– Jacquie Brown, owner of Jaquie's salon in Dumfries
"I think it will be excellent for Dumfries, and hopefully put the Whitesands back where it should be, as a pinnacle part of the town centre, and the Chandalese approach that we have with the trees and people rather than cars, I think will be very positive."
"I saw a film, and it was horse and carts in those days, so obviously it's been going on for years and years, so you're not going to stop it all entirely anyway so why spend all that money?
"We don't like getting flooded, we moan about getting flooded and we want something done about it, but if you want the honest truth sometimes you wish for something and if you wish hard enough it can destroy you sometimes in a way."
– Willie Potts, owner of Piccolo Cafe in Dumfries
"I think it's a waste of money, the money they're proposing to spend on it. OK we don't like getting flooded, but I would rather be flooded once or twice over a period of time and lose a days business because I'm probably going to lose my business altogether if they go ahead and do what they propose to do."
New flood defence plans were displayed in Dumfries town centre in August, after years of campaigning from local businesses.
However, the plans were met by mixed reactions with some businesses worried that the new scheme could deter people from visiting the town.
For example, the council were proposing to cut the number of car parking spaces to make way for new flood defences.
The river Nith often bursts its banks during the winter months, with many shopfronts suffering extensive damage as a result.
There are mixed feelings from businesses in the Whitesands area of Dumfries over a new flood defence scheme planned for the area.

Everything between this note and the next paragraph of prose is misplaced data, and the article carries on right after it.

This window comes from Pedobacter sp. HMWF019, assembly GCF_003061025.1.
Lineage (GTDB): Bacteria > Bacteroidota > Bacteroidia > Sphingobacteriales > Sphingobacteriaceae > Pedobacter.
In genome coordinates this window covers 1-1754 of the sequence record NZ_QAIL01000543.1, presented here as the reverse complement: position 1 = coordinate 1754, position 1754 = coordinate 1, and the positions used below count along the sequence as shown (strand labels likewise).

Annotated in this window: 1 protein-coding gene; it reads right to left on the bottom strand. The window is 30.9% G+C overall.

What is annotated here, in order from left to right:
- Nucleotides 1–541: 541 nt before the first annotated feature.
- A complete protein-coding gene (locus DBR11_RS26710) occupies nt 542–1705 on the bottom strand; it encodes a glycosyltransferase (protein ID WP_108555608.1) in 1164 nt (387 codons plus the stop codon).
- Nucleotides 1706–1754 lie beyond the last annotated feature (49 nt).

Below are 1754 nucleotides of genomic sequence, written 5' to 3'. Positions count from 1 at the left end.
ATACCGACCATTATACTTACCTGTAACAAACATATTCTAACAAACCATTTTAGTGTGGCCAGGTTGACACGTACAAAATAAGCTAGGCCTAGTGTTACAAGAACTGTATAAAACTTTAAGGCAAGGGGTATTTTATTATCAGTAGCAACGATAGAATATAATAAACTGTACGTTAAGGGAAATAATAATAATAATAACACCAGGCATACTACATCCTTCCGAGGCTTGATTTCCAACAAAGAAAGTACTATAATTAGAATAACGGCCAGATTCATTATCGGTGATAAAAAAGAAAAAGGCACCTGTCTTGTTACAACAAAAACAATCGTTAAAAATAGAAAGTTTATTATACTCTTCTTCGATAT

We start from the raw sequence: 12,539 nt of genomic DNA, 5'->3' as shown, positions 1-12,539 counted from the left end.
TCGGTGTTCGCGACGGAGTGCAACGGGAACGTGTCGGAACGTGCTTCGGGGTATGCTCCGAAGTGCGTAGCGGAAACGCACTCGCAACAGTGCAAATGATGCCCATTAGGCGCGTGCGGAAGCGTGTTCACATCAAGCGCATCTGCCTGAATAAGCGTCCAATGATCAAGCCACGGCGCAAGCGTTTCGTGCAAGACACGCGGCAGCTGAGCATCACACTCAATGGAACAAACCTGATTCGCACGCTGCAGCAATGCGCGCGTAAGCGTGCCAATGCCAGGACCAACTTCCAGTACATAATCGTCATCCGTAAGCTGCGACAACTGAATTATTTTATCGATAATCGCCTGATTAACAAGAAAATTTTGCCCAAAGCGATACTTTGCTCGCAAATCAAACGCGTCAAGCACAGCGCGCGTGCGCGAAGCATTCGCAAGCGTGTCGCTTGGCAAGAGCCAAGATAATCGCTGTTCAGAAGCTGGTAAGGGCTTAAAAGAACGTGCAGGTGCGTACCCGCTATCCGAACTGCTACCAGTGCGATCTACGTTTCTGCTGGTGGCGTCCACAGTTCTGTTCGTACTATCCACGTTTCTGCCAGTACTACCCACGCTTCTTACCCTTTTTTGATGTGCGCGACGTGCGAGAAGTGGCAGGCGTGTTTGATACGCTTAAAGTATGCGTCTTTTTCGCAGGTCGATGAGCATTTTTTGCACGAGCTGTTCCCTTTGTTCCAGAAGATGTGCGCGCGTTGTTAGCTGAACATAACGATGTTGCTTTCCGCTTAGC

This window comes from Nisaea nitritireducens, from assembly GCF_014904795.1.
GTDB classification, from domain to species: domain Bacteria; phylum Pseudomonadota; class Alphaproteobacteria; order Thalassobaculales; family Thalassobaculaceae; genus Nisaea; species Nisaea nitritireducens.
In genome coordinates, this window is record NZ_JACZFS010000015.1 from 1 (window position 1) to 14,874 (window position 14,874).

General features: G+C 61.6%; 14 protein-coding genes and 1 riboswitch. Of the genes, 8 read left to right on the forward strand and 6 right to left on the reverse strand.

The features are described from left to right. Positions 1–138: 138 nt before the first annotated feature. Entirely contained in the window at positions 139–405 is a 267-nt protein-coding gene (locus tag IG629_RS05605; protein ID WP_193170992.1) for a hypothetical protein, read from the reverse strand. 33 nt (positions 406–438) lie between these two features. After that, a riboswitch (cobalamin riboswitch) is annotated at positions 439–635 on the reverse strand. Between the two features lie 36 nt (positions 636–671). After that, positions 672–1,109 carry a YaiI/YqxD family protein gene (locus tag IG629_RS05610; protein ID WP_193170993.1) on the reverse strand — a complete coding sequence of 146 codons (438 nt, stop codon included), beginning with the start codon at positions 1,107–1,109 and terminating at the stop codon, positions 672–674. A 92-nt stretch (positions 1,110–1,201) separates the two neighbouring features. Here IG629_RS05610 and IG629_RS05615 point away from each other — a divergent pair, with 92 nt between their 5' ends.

The Whitesands has been hit by flooding since before the second world war. These pictures show the first ever record of the devastation it caused back in 1936.
It is hoped a new £10 million scheme will alleviate some of the problems, but there are worries about the economic impact it will have on the area.
Planners in Dumfries say they are working on ways to improve the £10 million flood defence scheme in the town, after fears from traders it could put off shoppers.
Many shop owners along the Whitesands say the current plans, which could reduce parking, will have an impact on their businesses.
A £10 million scheme to solve the flooding problem in Dumfries and re-design part of the town has gone on display.
The plans involve building a grassed bank along the Whitesands area, that would prevent the River Nith from flooding shops and businesses.
It has been a problem for decades, and many are relieved that at last something will be put in place, but some are worried it will cut the number of parking spaces.
Matthew Taylor reports:
People in Dumfries have been taking a look at plans to regenerate the Whitesands area of the town.
All comments received at the drop in-event will be recorded and considered in a report to the 'Planning, Housing and Environment Services' Committee on 10th September.
Nith Ward Councillor Colin Smyth is hoping the event has a good turnout:
"I would encourage people to go along to the drop in event, as I know many local residents and business people have a lot of questions about the proposals.
"People will be keen to see the latest designs which appear to be taking shape
"However, it is important that the council outlines a clear timescale for when work will actually begin on the flood prevention measures and have discussions with the Scottish Government to ensure that funding is put in place."
The event is open from 11am to 8pm today and tomorrow at 135/139 High Street, Dumfries.
Plans to prevent flooding along the Whitesands in Dumfries are going on display to the public today.
The area regularly floods during the Winter months and local businesses have been campaigning for a flood prevention scheme for years.
Designs have also been drawn up to regenerate the area.
Business owners in Dumfries say a third summer of road chaos in the town is killing trade.
Scottish Water today started a four month long programme of street works replacing pipes and drains.
Andy Burn reports:
Traders in Dumfries say a third summer of roadworks in the town could be the "death knell" for small shops.
Scottish Water has started four months of work replacing pipes and drains in the town's streets.
It means diversions for motorists and restricted access to parking and shops.
Andy Burn reports: